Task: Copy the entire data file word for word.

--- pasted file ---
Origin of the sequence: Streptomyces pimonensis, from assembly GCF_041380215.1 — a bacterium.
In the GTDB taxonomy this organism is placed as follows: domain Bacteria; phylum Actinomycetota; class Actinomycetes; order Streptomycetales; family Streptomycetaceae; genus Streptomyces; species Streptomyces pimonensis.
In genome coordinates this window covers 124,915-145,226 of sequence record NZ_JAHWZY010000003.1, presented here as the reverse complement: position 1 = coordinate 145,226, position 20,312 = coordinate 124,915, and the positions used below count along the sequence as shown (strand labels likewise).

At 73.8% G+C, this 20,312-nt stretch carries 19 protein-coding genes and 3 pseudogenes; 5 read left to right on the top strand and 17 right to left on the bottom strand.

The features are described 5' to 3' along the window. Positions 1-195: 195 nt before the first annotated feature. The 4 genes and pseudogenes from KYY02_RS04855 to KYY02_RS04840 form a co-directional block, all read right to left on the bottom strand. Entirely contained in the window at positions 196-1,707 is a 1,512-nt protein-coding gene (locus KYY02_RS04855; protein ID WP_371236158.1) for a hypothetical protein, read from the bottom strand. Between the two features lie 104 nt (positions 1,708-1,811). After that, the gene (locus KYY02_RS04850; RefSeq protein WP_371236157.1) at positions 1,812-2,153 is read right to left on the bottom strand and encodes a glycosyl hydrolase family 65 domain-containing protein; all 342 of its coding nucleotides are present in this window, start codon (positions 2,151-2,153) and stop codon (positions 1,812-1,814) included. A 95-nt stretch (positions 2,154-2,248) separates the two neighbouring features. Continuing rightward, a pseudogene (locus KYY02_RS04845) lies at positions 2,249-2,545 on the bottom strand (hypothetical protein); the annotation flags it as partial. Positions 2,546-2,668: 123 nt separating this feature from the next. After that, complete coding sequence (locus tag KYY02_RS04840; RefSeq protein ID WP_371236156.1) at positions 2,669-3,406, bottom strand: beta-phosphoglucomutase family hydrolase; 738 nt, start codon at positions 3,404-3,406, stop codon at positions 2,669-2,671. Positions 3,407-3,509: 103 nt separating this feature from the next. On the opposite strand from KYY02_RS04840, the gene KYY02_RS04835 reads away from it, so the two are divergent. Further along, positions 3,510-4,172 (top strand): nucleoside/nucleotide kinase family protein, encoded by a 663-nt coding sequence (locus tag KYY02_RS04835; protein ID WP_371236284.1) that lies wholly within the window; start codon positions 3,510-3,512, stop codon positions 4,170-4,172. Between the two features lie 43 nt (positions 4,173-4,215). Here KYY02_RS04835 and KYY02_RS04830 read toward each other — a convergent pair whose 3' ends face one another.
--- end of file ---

Origin of the sequence: Streptomyces pimonensis, from assembly GCF_041380215.1 — a bacterium.
In the GTDB taxonomy this organism is placed as follows: domain Bacteria; phylum Actinomycetota; class Actinomycetes; order Streptomycetales; family Streptomycetaceae; genus Streptomyces; species Streptomyces pimonensis.
In genome coordinates this window covers 124,915-145,226 of sequence record NZ_JAHWZY010000003.1, presented here as the reverse complement: position 1 = coordinate 145,226, position 20,312 = coordinate 124,915, and the positions used below count along the sequence as shown (strand labels likewise).

At 73.8% G+C, this 20,312-nt stretch carries 19 protein-coding genes and 3 pseudogenes; 5 read left to right on the top strand and 17 right to left on the bottom strand.

The features are described 5' to 3' along the window. Positions 1-195: 195 nt before the first annotated feature. The 4 genes and pseudogenes from KYY02_RS04855 to KYY02_RS04840 form a co-directional block, all read right to left on the bottom strand. Entirely contained in the window at positions 196-1,707 is a 1,512-nt protein-coding gene (locus KYY02_RS04855; protein ID WP_371236158.1) for a hypothetical protein, read from the bottom strand. Between the two features lie 104 nt (positions 1,708-1,811). After that, the gene (locus KYY02_RS04850; RefSeq protein WP_371236157.1) at positions 1,812-2,153 is read right to left on the bottom strand and encodes a glycosyl hydrolase family 65 domain-containing protein; all 342 of its coding nucleotides are present in this window, start codon (positions 2,151-2,153) and stop codon (positions 1,812-1,814) included. A 95-nt stretch (positions 2,154-2,248) separates the two neighbouring features. Continuing rightward, a pseudogene (locus KYY02_RS04845) lies at positions 2,249-2,545 on the bottom strand (hypothetical protein); the annotation flags it as partial. Positions 2,546-2,668: 123 nt separating this feature from the next. After that, complete coding sequence (locus tag KYY02_RS04840; RefSeq protein ID WP_371236156.1) at positions 2,669-3,406, bottom strand: beta-phosphoglucomutase family hydrolase; 738 nt, start codon at positions 3,404-3,406, stop codon at positions 2,669-2,671. Positions 3,407-3,509: 103 nt separating this feature from the next. On the opposite strand from KYY02_RS04840, the gene KYY02_RS04835 reads away from it, so the two are divergent. Further along, positions 3,510-4,172 (top strand): nucleoside/nucleotide kinase family protein, encoded by a 663-nt coding sequence (locus tag KYY02_RS04835; protein ID WP_371236284.1) that lies wholly within the window; start codon positions 3,510-3,512, stop codon positions 4,170-4,172. Between the two features lie 43 nt (positions 4,173-4,215). Here KYY02_RS04835 and KYY02_RS04830 read toward each other — a convergent pair whose 3' ends face one another.